Most NFL teams find a way to honor former players with a Ring of Honor, or similar concept, to highlight the franchise's greatest players.
Bengals owner Mike Brown takes a lot of heat for not doing a better job of honoring the best to ever don the Bengal stripes. Whether it's players, coaches or other contributors to the franchise, there have been a number of players worthy of some kind of major honor inside the walls — or even right outside — of Paul Brown Stadium.
Will that change in 2017, the 50th anniversary of the franchise's inception?
In a recent interview with Sporting News, Brown spoke about the possibility of doing something to honor former Bengals, but it doesn’t seem like a Ring of Honor will be happening.
“It’s an oddly complicated issue. We honor our old Pro Bowl players. We put up large permanent posters of them in the building and that has been our way of doing this. I was at a stadium recently and I looked around at the Ring of Honor players they have, and I would tell you that these are guys that played 30, 40, 50 years ago.
“People don’t know who the hell they are. These things have a shelf life and I wonder whether there isn’t a better way to recognize old contributing players. We are going to try to do it by focusing on the Pro Bowl players (and) putting something on our website. We’re pressed to have the space to do it out in the stadium itself. So, we will do it our way and we hope that the old players and the fans understand that it is a bona fide effort to recognize these people that played here and made the team what it is today.”
It sounds like Brown is considering a plan to honor former Bengals, but it sounds like it will come up short of what those Bengals deserve. Leading up to the 2015 NFL season, we presented 10 candidates for the first class of the Cincy Jungle Ring of Honor to give you an idea of which Bengals deserve this honor.
It’s hard to believe in and outside of Paul Brown Stadium, there’s not space to have a Ring of Honor, as Brown suggests. And, the point of a Ring of Honor would partially be to remind and inform fans of who the Bengals’ all-time greats are. So, his explanation of people not knowing who these guys are is even more troubling.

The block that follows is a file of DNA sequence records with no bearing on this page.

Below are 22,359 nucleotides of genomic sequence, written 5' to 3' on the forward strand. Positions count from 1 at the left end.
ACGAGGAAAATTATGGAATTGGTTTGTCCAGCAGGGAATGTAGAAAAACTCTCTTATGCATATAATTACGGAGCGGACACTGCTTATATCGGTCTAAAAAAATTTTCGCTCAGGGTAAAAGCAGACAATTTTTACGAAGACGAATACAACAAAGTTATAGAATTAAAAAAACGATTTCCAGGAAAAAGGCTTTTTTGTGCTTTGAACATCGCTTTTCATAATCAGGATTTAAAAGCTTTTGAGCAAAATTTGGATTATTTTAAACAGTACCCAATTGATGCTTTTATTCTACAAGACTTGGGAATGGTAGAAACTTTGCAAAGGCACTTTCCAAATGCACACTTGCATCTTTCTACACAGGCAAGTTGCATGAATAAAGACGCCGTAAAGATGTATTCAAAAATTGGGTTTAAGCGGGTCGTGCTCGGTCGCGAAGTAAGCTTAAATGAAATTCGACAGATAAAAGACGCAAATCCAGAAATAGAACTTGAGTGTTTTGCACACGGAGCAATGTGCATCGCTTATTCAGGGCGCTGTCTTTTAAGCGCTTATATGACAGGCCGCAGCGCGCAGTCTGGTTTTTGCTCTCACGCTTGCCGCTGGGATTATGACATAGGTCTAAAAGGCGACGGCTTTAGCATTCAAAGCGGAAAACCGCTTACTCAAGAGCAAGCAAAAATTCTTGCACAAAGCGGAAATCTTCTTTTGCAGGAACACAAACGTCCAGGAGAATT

Brown also spoke about Paul Brown Stadium not having any kind of naming rights from an outside entity that could being in more revenue for the Bengals.
“That gets back to what we were talking about just a minute ago. Is the focus on maximizing income or is the focus on just the traditions that go with running a football team?” Brown said. “Let’s face it, the train has left the station and we are still standing next to the tracks.
“It may be unfortunate, in my eyes, but we are where we are in the National Football League these days. It will compel us to try to keep up (financially), try to adjust if we can. We don’t have a ready opportunity to do things that the large-market teams can do. They just aren’t available to us or they are available to us at such a level that it scarcely matters to make the effort. That gets back to what you asked when you first started this discussion, which is, well, there doesn’t seem to be much going on (among NFL owners). Yes, there is much going on. It just isn’t out front.”
The Bengals are certainly a small market team, but, to suggest no company is interested in buying the naming rights to the Bengals’ stadium is probably a stretch. This doesn’t matter much to Bengals fans, but, it’s a weird thing for Brown to say.
Another topic of discussion in this interview was Bengals Pro Bowl linebacker Vontaze Burfict. Most of the talk surrounding Burfict over the past year has been about his reckless style, player-safety penalties, and his three-game suspension to open the season.
Avoiding another illegal and/or dangerous hit on a player is something Burfict must do, as evidenced by his suspension. But even with his suspension, Brown supports Burfict and wants the Pro Bowl linebacker in his corner every Sunday.
“He’s a difference maker,” Brown said of Burfict. “He just makes plays. I can’t explain why he does and others don’t. But the fact is he does and he’s a terrific player for us. He is a spark for others.
“He makes plays in games that win games. And when you get guys that can do that, you’ve got something that makes your team better.”
Brown was brutally honest about his scouting report of Burfict at the 2012 Scouting Combine, but is proud of Burfict and the Bengals coaching staff for what he’s become.
“Oh, it’s an odd story that he is here. I credit Marvin (Lewis, Bengals head coach) for bringing him on. He is an oddly talented player. If you were at the Combine his year (in 2012), he was a joke. He couldn’t run. He didn’t participate. And yet Marvin somehow got to know him out in Arizona, where Marvin’s daughter lives and Marvin spends some time.
“You put him on a football field and all this stuff about running fast and jumping high, maybe he doesn’t do that but he sure as heck plays well and things happen. And that’s what you want.”
Be sure to read the full interview, where Brown provides a lot of interesting quotes about the state of the Bengals.